SADDLEBACK COLLEGE
                                                          BUSINESS SCIENCE DIVISION
                                                                  COURSE SYLLABUS
                                    CIM286 – Introduction & Design of Computer Games



Instructor:          Tom DeDonno                                                           Semester:      Summer 2012
E-mail:               tdedonno@juno.com                                                 Ticket No:  11650 
Web-site:   http://saddleback.edu/faculty/tdedonno    Office Hours   Time & Day: Thursday 6-9PM
Class Web-site: http://saddleback.edu/faculty/tdedonno/cim286       Room:           BGS 233

COURSE DESCRIPTION:
Introduction to basic video game concepts and design: tools, languages, AI concepts, level design, storytelling, careers, relationship to technology (especially CPU/GPU), history and future. Tools examined: direct- (X, play and sound), Open GL and 3D Engines. Course has overview of scripting and programming languages used in game development. Technology evolution and future will be related to game development. Theoretical concepts of good game design, AI, storytelling, and level design will be demonstrated using the very successful Age of Empires game. Includes discussion on effective individual and team play strategies. Virtual reality, mobile wireless gaming, immersion, emotioneering, and other future game concepts will also be discussed.

COURSE OBJECTIVES:
Upon completion of this course, the student will be able to:
1.     Define the evolution and future of the CPU and GPU microprocessor.
2.     Identify how technology has paralleled video game evolution.
3.     Identify the evolution of the video game.
4.     Identify Direct-X, Direct Play, Direct Sound, and Open GL.
5.     Distinguish between Direct-X Graphics, Open GL, and 3-D. Engines.
6.     Differentiate between various languages used for game design.
7.     Formulate computer players using AI techniques.
8.     Demonstrate scenario development using story telling techniques.
9.     Relate key elements of good game design to a highly successful game.
10.  Formulate various strategies used in individual and team Video game play.
11.  Identify realism in successful games.
12.  Explain various Career options in the video game market.
13.  Formulate the future of video games

 

COURSE Headline
          Course will introduce students to computer HW and SW by correlation to Game design. Class lecture will consist of two hours on computers and relationship to Video Games. Followed by a one hour special topics discussion covering: games genres, current video games, multi player & individual game strategies, or game development environments.

STUDENT RESOURCES:
Recommended Text:  Game Guru: Strategy Games, Dave Morris ISBN: 1-59200-253-6 © 2005 Publish date: October 18, 2004 Publisher Coursebook  - Books is on Reserve in IMC Lab. You may not be able to purchase it, don't spend more than $20 for the book, lectures cover material that is in book.

Storage:  Invest in a USB Pen Drive ( 1GB-4GB) – Hot Pricing

 Class will have four-five on-line tests available one week after we complete the relative in class material.

 

The course grade will be calculated from:

Percentage

Grade

Grade

 

92-100

A

40%

On-Line Tests & Quizzes

84-91.9

B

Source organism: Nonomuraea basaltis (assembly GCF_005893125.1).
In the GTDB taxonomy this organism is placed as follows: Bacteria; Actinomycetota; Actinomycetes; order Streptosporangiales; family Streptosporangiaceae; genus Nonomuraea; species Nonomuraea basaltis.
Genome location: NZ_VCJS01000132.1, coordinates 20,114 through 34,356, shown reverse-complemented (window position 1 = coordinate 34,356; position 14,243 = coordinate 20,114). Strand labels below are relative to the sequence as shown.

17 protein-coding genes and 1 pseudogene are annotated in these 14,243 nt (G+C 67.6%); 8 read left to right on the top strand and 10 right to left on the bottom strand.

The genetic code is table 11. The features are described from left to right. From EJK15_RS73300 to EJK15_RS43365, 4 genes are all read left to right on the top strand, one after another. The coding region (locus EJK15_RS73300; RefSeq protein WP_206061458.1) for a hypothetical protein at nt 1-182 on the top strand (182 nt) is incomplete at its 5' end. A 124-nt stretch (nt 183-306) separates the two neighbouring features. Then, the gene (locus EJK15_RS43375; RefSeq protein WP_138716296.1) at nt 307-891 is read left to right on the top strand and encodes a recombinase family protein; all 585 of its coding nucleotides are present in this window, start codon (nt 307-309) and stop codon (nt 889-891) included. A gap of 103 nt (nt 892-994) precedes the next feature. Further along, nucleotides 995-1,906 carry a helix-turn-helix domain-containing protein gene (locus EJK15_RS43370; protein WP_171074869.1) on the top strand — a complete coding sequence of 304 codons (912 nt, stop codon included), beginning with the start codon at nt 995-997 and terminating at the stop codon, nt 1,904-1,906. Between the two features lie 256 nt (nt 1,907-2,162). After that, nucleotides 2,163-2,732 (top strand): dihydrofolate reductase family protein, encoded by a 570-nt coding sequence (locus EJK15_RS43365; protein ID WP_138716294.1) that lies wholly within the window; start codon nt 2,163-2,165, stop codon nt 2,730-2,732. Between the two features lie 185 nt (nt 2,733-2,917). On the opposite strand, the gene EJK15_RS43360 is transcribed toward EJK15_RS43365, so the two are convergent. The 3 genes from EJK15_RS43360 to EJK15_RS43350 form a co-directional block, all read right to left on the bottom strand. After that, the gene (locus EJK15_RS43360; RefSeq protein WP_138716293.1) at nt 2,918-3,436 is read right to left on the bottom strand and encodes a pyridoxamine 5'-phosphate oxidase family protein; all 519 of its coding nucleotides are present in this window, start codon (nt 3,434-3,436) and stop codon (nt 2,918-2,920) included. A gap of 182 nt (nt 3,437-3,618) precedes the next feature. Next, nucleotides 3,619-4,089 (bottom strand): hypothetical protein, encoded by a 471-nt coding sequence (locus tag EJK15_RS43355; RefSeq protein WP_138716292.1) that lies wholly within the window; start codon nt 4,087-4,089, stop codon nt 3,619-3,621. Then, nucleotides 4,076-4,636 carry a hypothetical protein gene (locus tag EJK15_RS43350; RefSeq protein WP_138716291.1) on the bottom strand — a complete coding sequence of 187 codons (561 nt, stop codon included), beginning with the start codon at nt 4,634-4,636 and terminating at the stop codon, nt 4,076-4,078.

40%

Main Project

60-83.9

C

20%

Assignments: 2nd life, questionnaire, E3, possible others.

59.9-50

D

Possible Bonus Assignments

0-49.9

F

10%

May have On-Line Tournament or (LAN/Party)

Assignments are due on the date specified on the assignment. Late assignments handed in one week after the assignment was due will be penalized by 50% of the grade for that assignment.

Drop with  Refund , Last Day to Elect CR/NC, Drop without W
6/21/2012
Drop with W
7/12/2012

 

DROPPING THE CLASS/ATTENDANCE:

It is the student's responsibility to officially withdraw (drop) from the class. Students who no longer attend class but do not withdraw will receive a failing grade ("F") at the end of the semester. Attendance is not part of the course grade, but students are expected to attend all class meetings. Students who do not attend the first class sessions, or who miss any two class sessions (6 or more classroom hours) may be dropped from the course by the instructor. Detailed attendance policy is maintained online.

REGRADING POLICY:
Sometimes you get a grade that you don't like, usually for one of the following reasons:

1.  There was a clerical error  (i.e., the points were added up wrong).
2.  You think you did something right, and I think you did it wrong.

If you discover a clerical error, tell me immediately. The following Statute of Limitations will apply: You have one week from the day any graded assignment or test is returned to you to appeal the grade you received. After one week, I will assume that you believe the grade you got is the correct one. After one week, grades are unchangeable, fixed, and permanent.

Students with disabilities are entitled to appropriate accommodations.  If you have specific disabilities requiring accommodations, let your instructor know the first 10 days of the semester so that your learning needs may be met and for referral to the Special Services office where documentation of your disability will be provided to receive services and accommodations.  The Special Services Office is in Student Services Center, Room 113.

Any exceptions to the above statements will be considered individually & only if you approach me about the proposed exception at least a week in advance.

 

Tentative Schedule